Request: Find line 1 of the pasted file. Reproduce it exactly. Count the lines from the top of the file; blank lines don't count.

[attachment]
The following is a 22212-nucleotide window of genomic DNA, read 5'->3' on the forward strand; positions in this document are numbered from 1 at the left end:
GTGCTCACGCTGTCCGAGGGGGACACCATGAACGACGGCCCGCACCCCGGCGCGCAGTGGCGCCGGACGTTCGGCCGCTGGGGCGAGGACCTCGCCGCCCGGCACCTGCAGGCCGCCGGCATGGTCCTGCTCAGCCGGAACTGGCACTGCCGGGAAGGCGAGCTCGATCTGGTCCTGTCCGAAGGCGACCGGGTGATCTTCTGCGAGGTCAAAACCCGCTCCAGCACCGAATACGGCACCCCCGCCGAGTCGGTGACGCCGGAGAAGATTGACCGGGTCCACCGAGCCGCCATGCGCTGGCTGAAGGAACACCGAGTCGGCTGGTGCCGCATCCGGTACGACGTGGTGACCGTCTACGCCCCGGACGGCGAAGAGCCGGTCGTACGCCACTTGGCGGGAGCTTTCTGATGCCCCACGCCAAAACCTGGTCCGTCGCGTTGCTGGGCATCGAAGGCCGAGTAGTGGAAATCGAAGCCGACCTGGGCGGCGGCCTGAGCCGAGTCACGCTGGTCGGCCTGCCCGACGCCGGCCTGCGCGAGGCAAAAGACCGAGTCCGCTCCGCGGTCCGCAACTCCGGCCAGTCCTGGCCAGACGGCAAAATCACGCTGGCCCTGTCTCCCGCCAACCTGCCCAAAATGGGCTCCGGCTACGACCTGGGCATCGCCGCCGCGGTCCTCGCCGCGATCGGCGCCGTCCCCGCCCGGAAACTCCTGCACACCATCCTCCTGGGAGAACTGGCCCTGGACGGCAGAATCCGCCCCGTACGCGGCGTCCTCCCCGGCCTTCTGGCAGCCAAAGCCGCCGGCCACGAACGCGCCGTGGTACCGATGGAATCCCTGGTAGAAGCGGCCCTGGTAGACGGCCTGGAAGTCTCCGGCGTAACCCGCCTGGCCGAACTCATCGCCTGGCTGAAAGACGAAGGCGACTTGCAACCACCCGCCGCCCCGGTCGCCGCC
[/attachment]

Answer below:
The following is a 22212-nucleotide window of genomic DNA, read 5'->3' on the forward strand; positions in this document are numbered from 1 at the left end: